In Adam’s book, “A Nation is Born: The Mt. Ebal Altar and the Beginnings of the Nation of Israel,” he goes into greater detail on the excavation of this altar and explains that the archaeological community hasn’t even debated his find with books but has opted to remain silent because of the serious implications of this amazing discovery. As Adam puts it, “If there was an altar on Mt. Ebal, the most ancient and the first Jewish or Israelite altar here. The meaning is that all the story of Deuteronomy and parts of the story in Joshua are scientifically true!” Another implication is that if this old part of the Bible is true then all the later events documented in the Bible must also be true as Adam puts it, “If this corroborates exactly what is written in that very old part of the Bible. It means that probably other parts are historically correct. The impact is tremendous.”
2) Gilgal site at Jericho found
Between 1996 to 2008, Professor Adam Zertal had been surveying regions in Samaria, specifically at the Jordan valley, in search of potential Israelite camps sites (each one called Gilgal in the Bible), which the Israelites would have used after crossing the Jordan river into the promised land. Adam has found several sites which all seem to bear the likeness of the sole of a right foot, which was perhaps intentionally done by the Israelites in response to the words of God in Joshua 1:3, “Every place that the sole of your foot shall tread upon, that have I given unto you, as I said unto Moses.” In the picture below you can see the “heel” of the sole of the “foot” at the left. This “heel” has been found to fit the dimensions of the tabernacle, the portable temple, used by the Israelites before establishing the more permanent tabernacle at Shiloh.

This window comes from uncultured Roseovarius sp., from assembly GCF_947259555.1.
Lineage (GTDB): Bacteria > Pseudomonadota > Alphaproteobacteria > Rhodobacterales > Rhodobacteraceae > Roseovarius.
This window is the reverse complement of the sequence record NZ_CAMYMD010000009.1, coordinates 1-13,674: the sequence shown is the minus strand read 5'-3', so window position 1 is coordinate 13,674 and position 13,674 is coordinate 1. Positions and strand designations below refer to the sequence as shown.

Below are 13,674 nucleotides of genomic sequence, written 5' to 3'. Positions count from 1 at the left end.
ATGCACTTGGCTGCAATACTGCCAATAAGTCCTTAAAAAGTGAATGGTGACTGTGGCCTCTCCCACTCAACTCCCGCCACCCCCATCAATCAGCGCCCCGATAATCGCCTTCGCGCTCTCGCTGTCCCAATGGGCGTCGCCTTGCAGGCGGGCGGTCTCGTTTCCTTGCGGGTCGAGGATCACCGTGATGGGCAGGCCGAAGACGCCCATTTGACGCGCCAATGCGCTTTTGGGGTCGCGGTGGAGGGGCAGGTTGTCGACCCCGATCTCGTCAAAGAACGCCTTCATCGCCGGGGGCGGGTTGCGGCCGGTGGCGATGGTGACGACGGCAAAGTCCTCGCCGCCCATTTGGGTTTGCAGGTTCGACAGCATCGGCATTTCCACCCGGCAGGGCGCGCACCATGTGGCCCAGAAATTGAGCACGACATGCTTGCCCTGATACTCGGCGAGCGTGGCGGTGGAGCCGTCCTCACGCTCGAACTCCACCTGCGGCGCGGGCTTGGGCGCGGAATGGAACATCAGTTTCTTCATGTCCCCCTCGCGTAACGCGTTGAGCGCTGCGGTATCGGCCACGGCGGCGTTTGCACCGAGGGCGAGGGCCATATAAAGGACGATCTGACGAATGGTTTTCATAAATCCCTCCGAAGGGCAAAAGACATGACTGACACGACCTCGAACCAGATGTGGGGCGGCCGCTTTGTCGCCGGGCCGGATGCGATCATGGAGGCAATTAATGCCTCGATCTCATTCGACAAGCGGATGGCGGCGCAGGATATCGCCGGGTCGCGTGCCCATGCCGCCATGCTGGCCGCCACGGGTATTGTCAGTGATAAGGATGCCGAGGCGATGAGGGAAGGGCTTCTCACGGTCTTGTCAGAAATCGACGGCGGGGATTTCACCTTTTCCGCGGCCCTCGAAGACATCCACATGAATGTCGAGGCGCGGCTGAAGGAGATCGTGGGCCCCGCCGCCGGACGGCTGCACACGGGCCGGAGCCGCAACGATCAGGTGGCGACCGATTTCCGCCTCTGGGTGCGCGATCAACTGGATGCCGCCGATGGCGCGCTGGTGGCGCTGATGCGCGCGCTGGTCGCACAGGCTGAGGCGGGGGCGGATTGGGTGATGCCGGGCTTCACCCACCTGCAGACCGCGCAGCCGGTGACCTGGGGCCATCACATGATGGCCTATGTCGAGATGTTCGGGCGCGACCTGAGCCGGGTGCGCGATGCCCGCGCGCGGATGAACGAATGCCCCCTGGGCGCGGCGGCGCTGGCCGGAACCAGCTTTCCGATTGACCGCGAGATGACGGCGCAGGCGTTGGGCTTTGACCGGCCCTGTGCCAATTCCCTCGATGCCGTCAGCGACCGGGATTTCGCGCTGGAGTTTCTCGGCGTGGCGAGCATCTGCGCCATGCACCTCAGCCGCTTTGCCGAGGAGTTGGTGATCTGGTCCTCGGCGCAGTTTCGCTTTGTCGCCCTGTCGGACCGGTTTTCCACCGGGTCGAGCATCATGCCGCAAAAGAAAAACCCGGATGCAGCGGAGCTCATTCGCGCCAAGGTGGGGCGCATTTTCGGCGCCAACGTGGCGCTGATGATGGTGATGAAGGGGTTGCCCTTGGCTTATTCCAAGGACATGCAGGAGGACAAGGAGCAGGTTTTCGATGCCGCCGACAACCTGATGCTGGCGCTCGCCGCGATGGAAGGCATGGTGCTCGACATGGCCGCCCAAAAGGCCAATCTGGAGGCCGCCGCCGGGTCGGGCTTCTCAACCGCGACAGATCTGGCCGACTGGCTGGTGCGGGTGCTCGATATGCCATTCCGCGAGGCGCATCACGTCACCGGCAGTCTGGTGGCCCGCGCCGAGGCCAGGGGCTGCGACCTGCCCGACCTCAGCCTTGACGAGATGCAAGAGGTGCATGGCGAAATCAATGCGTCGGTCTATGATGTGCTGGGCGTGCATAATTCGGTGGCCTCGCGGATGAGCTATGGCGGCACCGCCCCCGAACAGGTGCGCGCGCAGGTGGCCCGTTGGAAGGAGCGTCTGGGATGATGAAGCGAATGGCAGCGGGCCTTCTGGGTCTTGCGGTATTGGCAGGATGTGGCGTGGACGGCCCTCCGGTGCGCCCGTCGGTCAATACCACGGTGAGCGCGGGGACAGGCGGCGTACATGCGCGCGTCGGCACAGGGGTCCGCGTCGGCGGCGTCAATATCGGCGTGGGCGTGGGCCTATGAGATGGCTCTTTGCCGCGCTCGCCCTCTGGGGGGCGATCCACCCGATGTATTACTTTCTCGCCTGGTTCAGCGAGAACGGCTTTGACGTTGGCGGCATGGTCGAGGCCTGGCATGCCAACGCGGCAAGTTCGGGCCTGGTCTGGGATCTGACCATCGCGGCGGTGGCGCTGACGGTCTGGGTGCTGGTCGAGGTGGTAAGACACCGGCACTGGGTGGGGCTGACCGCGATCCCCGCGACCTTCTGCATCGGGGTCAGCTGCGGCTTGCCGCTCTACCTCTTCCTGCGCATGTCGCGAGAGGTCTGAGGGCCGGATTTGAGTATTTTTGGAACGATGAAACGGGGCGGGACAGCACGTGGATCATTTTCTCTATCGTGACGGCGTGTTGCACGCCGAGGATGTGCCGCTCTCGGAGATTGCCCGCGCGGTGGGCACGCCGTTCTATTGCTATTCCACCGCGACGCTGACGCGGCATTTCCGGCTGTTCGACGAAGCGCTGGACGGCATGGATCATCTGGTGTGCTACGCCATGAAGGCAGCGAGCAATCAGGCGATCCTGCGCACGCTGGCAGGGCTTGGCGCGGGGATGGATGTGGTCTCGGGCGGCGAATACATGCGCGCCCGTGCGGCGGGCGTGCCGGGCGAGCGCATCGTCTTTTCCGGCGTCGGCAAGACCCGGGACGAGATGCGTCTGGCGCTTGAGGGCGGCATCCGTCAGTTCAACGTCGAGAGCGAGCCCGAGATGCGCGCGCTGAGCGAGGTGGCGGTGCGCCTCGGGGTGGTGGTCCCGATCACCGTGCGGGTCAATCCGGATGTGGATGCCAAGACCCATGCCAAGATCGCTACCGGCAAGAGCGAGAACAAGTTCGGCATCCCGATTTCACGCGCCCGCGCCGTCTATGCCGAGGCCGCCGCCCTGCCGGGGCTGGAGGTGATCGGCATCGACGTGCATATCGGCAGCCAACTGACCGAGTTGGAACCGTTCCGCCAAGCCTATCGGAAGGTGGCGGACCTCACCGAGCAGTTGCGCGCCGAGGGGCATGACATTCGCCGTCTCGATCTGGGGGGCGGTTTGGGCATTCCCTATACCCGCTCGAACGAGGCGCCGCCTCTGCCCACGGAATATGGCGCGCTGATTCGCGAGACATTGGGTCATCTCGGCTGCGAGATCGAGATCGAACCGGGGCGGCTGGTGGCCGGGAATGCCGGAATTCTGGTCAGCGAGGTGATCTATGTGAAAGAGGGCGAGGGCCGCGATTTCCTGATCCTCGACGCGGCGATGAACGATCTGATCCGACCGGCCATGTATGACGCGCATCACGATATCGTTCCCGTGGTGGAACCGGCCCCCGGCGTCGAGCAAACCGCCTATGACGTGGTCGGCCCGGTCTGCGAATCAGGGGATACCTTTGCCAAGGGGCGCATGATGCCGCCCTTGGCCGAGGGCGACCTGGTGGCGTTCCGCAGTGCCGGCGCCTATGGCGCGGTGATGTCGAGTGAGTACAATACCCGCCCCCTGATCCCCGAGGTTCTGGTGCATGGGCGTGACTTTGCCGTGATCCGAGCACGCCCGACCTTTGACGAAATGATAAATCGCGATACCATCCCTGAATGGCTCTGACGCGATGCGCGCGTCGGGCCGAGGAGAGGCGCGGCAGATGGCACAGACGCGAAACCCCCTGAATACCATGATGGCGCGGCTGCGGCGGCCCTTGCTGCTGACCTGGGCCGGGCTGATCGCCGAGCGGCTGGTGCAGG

And the people came up out of Jordan on the tenth day of the first month, and encamped in Gilgal, in the east border of Jericho.
This particular Gilgal site near Jericho was the same site where the Israelite males born after the Exodus were circumcised, the first Passover in the Promised Land was celebrated there, and for six years it served as a base of operations during the time of conquest. This Gilgal site was discovered within a large enclosure by Professor Zertal and his team. Adam Zertal had this to say concerning all the discoveries that he made in the Manasseh area, “The nearly 1000 new sights explored create a new archaeological reality, which connects the books of Deuteronomy, Joshua and Judges to the territory where they have happened.”
3) Fallen Walls of Jericho and Rahab’s House